Calendar An icon of a desk calendar. Cancel An icon of a circle with a diagonal line across. Caret An icon of a block arrow pointing to the right. Email An icon of a paper envelope. Facebook An icon of the Facebook "f" mark. Google An icon of the Google "G" mark. Linked In An icon of the Linked In "in" mark. Logout An icon representing logout. Profile An icon that resembles human head and shoulders. Telephone An icon of a traditional telephone receiver. Tick An icon of a tick mark. Is Public An icon of a human eye and eyelashes. Is Not Public An icon of a human eye and eyelashes with a diagonal line through it. Pause Icon A two-lined pause icon for stopping interactions. Quote Mark A opening quote mark. Quote Mark A closing quote mark. Arrow An icon of an arrow. Folder An icon of a paper folder. Breaking An icon of an exclamation mark on a circular background. Camera An icon of a digital camera. Caret An icon of a caret arrow. Clock An icon of a clock face. Close An icon of the an X shape. Close Icon An icon used to represent where to interact to collapse or dismiss a component Comment An icon of a speech bubble. Comments An icon of a speech bubble, denoting user comments. Ellipsis An icon of 3 horizontal dots. Envelope An icon of a paper envelope. Facebook An icon of a facebook f logo. Camera An icon of a digital camera. Home An icon of a house. Instagram An icon of the Instagram logo. LinkedIn An icon of the LinkedIn logo. Magnifying Glass An icon of a magnifying glass. Search Icon A magnifying glass icon that is used to represent the function of searching. Menu An icon of 3 horizontal lines. Hamburger Menu Icon An icon used to represent a collapsed menu. Next An icon of an arrow pointing to the right. Notice An explanation mark centred inside a circle. Previous An icon of an arrow pointing to the left. Rating An icon of a star. Tag An icon of a tag. Twitter An icon of the Twitter logo. Video Camera An icon of a video camera shape. Speech Bubble Icon A icon displaying a speech bubble WhatsApp An icon of the WhatsApp logo. Information An icon of an information logo. Plus A mathematical 'plus' symbol. Duration An icon indicating Time. Success Tick An icon of a green tick. Success Tick Timeout An icon of a greyed out success tick. Loading Spinner An icon of a loading spinner.

“Were they scattered? Were they buried? Would we ever get them back?” – two families’ anguish over Fife ashes mix up

Post Thumbnail

Fife Council has apologised to two grieving families after they were handed the wrong ashes by Kirkcaldy Crematorium.

One of the families said: “It was heart wrenching to know that we have retained someone else’s loved one for so long without their knowledge, yet, at the same time, believing we had possession of our own loved one.”

The relatives had opened up the casket they received from the crematorium to find the  polythene bag inside, which contained the ashes, was labelled with the wrong name.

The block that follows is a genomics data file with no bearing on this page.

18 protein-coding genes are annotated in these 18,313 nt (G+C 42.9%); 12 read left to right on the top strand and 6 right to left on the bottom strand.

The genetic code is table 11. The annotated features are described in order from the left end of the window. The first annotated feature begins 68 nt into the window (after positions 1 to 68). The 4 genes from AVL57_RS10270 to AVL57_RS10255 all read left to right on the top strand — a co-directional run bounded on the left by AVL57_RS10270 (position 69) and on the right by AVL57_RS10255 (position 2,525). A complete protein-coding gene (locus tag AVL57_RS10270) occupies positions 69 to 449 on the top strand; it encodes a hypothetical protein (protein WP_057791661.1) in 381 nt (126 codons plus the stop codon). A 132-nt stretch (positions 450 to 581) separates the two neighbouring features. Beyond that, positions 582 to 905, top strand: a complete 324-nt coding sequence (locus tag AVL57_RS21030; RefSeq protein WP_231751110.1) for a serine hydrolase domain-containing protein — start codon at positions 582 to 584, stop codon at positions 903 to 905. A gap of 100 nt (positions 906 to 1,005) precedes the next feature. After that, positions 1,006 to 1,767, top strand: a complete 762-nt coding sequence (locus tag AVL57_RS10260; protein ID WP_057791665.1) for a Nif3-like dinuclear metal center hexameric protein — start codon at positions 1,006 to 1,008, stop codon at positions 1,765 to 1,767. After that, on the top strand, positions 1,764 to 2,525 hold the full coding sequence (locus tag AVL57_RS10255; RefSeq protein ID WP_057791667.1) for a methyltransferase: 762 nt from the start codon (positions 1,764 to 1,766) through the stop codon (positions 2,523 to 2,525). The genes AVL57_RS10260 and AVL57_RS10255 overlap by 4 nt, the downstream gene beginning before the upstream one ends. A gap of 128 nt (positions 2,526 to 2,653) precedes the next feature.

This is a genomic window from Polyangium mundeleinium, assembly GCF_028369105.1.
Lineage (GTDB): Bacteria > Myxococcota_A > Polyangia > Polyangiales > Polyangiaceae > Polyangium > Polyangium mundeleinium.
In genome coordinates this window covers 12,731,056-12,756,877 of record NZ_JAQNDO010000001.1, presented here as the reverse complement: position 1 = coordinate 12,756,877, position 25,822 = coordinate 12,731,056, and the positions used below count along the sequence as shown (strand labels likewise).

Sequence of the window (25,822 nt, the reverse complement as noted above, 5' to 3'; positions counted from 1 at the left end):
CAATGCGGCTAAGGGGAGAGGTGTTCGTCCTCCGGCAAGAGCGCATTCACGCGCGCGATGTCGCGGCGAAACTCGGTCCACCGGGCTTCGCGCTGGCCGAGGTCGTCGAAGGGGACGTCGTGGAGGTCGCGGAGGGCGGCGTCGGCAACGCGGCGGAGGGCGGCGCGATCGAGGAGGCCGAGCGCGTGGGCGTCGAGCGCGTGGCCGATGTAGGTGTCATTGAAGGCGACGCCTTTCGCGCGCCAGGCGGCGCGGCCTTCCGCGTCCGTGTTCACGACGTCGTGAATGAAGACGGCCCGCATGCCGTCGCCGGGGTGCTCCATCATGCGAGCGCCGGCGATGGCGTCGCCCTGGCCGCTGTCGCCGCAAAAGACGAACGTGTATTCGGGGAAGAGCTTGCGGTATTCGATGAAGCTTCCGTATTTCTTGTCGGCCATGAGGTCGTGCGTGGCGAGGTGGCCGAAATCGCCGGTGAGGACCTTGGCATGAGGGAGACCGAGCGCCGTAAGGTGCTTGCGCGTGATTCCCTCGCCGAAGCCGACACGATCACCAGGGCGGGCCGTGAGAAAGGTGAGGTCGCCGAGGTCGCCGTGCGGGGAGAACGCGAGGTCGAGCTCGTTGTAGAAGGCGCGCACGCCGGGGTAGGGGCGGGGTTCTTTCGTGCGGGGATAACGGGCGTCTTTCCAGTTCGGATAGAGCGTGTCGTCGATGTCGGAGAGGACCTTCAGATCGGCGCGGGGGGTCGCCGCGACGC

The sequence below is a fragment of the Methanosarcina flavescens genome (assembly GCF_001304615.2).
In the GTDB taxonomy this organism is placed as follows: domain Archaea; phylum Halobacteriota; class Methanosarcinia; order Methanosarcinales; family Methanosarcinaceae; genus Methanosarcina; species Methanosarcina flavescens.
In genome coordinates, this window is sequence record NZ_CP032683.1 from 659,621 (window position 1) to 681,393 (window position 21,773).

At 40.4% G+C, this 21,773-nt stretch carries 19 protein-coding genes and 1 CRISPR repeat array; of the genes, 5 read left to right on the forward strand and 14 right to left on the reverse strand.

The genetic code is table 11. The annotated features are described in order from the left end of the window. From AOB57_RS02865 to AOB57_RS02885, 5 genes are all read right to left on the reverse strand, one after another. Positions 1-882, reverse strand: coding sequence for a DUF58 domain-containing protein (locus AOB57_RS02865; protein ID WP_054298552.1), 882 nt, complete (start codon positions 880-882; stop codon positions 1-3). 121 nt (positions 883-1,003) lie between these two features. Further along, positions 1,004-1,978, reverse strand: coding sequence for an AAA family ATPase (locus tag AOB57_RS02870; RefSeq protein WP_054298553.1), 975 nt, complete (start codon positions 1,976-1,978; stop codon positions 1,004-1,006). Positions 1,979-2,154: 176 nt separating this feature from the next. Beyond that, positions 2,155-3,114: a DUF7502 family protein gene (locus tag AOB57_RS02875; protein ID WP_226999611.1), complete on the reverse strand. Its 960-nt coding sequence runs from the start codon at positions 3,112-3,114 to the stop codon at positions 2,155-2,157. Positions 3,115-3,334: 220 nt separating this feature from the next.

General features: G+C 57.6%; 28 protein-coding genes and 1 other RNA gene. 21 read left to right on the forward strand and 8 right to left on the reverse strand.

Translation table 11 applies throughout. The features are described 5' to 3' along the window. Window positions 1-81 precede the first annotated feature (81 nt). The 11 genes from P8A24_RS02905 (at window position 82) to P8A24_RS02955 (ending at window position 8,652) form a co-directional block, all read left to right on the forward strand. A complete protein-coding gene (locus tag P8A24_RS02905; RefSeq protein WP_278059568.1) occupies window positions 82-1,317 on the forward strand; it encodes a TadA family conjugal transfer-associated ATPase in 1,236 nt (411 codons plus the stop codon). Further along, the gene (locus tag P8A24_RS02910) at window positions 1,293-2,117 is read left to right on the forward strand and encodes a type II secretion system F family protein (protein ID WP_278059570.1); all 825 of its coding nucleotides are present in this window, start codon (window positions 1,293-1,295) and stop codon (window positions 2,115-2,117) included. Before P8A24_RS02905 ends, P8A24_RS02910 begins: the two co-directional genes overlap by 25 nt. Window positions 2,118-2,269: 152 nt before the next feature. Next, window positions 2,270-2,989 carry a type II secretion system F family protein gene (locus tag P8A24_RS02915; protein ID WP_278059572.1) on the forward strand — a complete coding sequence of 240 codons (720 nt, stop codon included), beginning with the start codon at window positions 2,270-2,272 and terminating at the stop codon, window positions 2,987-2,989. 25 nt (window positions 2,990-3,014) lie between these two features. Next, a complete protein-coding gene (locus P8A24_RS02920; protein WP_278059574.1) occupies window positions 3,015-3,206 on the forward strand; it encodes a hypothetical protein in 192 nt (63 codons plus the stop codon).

They said: “That particular evening events promoted lack of sleep and phases of anxiety not knowing what had happened.

“Were they scattered? Were they buried? Would we ever get them back?”

The remains, handed to the families in August last year, were eventually swapped back.

In its investigation report, HM Inspector for Crematoria Scotland said it was fortunate that both sets of ashes had not been scattered before the mistake was discovered.

The families’ identities have not been made public.

As a result of the investigation, the inspectorate said “on the balance of probability” the wrong ashes had been handed over and it was not the labels which had been mixed up.

A member of staff at the crematorium was said to be “adamant” the polythene bag containing the ashes had been correctly labelled and the wrong labels had been put on the caskets.

“Both families having already suffered the grief of losing a loved one endured a further avoidable period of anxiety and uncertainty on realising that they had either received the wrong ashes or the caskets containing the ashes had been wrongly labelled,” said the inspectorate.

“The investigation carried out by the inspector established that on the balance of
probability both families had indeed received the wrong ashes from their respective
funeral directors, but fortunately….both sets of ashes were exchanged then retained and not dispersed pending the outcome of the investigation.”

Fife Council senior manager Alan Paul said standards “fell well below” what was expected and the authority had taken on board recommendations made by the inspectorate.

He said: “I have already apologised to both families for what must have been a very stressing situation at a time when they were already grieving.

“I’d also like to give an assurance that both our crematoria in Fife operate to a high standard and experienced staff work to quality standards based on legislation and national guidance.”

The council was told to review staffing levels at the crematorium after the investigation found that on a “number of occasions”  just one technician was responsible for carrying out multiple duties.

Among the recommendations was that there was “no recurrence of more than one casket being prepared together at the same location”.

Already a subscriber? Sign in